“No! Please don’t take Robbie away. He hasn’t done anything. Get your hands off him,” I scream, summer’s humidity causing my hair to cling to my tear soaked face. The half dozen, hulking men, dressed in dark combat fatigues, either don’t hear me or don’t care. Through my sobs, I struggle to formulate more words to express my anguish, but nothing but garbled sounds will come out. My family and I knew this day was rapidly approaching, but none of us were prepared for the moment it became reality.
            Speaking gently, as is her natural way, mom replies, “Zayda, you must let The Healers take Robinson to the safe zone. We are running out of time.” Although her soft, velvety voice suggests calm, the perspiration on her brow and her stiff shoulders betray her. 
            Becoming unhinged, I say, “How could you just give up on him like this, Mom? He can beat this. I can help.” In a frantic attempt to free my brother, I begin clawing at the Officers’ arms. Sensing my opportunity rapidly passing, I desperately try to tear their hands off Robbie.
“Zayda, stop,” my dad abruptly interjects, roughly grabbing my hands and cutting off my next plea.
Dad has always been the strong one in the family, but even I can see he is on the verge of breaking in two. The sadness in his eyes makes me suck in a sharp breath. Foolishly, over the past year, I have allowed pity only for myself. Faced with the reality at hand, I am forced to recognize everyone is hurting.
“He must go. We all know what will happen if he does not,” dad says, still clutching me gently, yet firmly enough to hold me in my place.
            “It’s okay, Zay. I don’t want to hurt you or anyone else. I’ve made my peace, and you have to as well,” Robinson says. Throughout this ordeal, he has been the most calm-a testament to his entire existence and kind heart.
Looking at my brother for the first time since the men showed up, I cannot help but focus on the drastic change the last year has produced in him. His once beautiful, blue eyes-the same shade as mine-have been replaced by the monstrous yellow ones we are all too familiar with. Blemishes and festering sores mar his previously flawless complexion, and his sparse, platinum-blonde hair does little to conceal the unusually pale skin and the large, bulging veins on his frail head. Where has my brother gone?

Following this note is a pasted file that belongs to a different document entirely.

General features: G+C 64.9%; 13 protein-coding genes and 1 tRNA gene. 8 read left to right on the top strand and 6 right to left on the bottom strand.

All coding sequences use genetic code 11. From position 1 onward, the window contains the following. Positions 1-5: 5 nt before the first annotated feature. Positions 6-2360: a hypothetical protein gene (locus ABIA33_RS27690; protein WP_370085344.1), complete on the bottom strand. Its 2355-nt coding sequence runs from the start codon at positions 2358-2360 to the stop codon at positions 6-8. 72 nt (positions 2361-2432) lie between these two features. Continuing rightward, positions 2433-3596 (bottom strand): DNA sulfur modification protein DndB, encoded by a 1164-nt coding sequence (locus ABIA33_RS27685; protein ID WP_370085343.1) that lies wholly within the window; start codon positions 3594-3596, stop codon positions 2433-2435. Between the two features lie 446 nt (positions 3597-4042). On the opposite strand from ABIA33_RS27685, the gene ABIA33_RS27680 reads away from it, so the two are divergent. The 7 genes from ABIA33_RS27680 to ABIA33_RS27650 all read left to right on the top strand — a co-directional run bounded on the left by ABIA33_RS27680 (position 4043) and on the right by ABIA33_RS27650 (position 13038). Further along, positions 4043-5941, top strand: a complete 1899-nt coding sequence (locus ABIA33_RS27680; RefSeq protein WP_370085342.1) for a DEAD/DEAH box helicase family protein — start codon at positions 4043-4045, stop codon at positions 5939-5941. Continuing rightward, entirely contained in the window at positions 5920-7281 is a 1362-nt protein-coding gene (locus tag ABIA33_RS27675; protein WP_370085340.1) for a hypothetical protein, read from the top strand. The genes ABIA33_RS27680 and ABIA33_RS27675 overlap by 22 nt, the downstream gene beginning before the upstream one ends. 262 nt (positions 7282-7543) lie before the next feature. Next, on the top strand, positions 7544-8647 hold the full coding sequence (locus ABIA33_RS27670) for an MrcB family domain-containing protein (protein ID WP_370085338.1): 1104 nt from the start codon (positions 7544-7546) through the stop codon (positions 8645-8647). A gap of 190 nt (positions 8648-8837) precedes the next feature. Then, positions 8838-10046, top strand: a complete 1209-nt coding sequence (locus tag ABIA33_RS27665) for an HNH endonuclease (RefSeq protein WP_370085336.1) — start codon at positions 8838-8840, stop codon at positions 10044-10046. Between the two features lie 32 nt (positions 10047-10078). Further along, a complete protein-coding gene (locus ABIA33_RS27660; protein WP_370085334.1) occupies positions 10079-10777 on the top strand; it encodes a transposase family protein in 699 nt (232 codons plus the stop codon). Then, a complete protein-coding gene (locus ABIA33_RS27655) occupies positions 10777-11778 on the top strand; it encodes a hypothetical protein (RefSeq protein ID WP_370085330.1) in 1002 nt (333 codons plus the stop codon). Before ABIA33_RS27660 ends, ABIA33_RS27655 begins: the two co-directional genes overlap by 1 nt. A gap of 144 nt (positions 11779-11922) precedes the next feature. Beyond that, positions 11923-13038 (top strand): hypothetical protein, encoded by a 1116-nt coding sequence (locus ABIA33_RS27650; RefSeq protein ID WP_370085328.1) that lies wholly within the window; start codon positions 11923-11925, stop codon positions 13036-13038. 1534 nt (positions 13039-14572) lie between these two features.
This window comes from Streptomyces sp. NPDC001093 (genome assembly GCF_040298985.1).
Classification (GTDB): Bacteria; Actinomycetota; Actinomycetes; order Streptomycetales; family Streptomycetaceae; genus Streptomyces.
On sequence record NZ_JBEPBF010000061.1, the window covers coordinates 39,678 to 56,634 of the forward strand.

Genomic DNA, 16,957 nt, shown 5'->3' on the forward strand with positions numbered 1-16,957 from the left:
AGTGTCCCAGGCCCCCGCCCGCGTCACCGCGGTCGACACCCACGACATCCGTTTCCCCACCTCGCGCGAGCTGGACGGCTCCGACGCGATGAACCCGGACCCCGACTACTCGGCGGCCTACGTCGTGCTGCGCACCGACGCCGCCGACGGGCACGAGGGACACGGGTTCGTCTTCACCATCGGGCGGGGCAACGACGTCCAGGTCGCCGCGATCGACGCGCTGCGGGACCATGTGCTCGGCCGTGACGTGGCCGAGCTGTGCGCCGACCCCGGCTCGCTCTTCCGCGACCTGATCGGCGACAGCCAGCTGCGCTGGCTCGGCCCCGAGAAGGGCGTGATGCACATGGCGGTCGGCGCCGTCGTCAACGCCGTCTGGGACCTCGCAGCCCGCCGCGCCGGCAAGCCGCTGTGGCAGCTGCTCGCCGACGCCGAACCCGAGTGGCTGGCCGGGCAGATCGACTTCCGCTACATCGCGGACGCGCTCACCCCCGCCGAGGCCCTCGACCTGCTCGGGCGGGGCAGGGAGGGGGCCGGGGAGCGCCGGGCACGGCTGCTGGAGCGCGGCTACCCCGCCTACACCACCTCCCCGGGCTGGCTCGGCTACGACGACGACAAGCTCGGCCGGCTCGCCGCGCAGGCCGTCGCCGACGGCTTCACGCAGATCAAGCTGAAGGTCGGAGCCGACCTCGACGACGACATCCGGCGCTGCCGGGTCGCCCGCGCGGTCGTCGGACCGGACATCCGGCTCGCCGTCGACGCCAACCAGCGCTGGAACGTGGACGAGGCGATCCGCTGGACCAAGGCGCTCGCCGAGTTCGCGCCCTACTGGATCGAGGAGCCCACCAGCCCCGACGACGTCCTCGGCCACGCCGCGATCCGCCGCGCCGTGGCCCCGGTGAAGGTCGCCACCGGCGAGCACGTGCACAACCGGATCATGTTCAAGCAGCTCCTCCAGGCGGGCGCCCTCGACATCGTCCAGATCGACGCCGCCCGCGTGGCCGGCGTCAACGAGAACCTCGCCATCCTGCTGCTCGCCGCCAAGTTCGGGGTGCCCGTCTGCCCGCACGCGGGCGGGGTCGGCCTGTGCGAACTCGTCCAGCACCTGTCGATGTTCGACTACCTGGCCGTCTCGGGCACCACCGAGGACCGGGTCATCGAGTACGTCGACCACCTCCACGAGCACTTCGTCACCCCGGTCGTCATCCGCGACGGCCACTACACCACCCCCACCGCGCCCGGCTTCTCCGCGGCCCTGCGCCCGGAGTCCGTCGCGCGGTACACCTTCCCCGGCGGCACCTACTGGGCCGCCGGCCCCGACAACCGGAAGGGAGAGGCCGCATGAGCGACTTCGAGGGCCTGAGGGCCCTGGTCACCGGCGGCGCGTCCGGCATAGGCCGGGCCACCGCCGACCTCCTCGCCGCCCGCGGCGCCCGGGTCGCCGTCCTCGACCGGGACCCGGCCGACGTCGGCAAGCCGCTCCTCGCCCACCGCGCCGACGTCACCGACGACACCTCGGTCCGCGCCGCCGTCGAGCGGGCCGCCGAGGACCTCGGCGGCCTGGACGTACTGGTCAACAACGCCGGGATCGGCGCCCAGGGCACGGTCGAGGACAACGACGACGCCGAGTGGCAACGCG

None of those things matter, he is still my brother. As I turn to him and speak, my voice quivering with each syllable, “I can’t be okay without you. It has always been you and me, Robbie. Who will play chess with me? Mom and dad don’t know how. Who will laugh at my stupid jokes? You are the only one who understands me. I love you. Please stay. We can fight it together. Please. Don’t. Leave. Me.”
            Tears well up in Robinson’s eyes, and he turns hastily away from me. Facing his escorts, his face grimacing in a combination of pain and sadness, he shouts, “I need to leave here now. I can feel the change speeding up. Get me out! Now!”
Hysteria peaking inside me, and fear over the very real possibility I will lose my brother welling up, I plead once more, “No! Please don’t go?”
Robinson just looks at me sadly and smiles. “No matter what, I will always love you.” Doubling over in pain and emitting a low growl, Robinson yells once more, his voice much raspier and harsher this time, “Please, take me NOW!” 
Grabbing him by both arms, the men escort him outside, where at least ten more Officers wait. My parents and I stand in shock, sadness cascading freely down our faces, none of us daring to move just yet. Knowing it will be the last time I ever see my brother, I wish I could think of something better to say while he is being shoved into the back of the reinforced truck. Instead, I just run to the door and yell, “Happy birthday!”
In the year 2019, a plague ravaged the world wiping out all but one percent of the entire population. In the year 2020, The Cure was given to the survivors. Every great accomplishment comes with consequences; however, no one could have imagined that a cure for all disease would lead to such dark days. It has. For every living being over the age of eighteen it was a blessing, for the rest, a curse.
Welcome to my world; the time of The Turning.

 The Cure is just the
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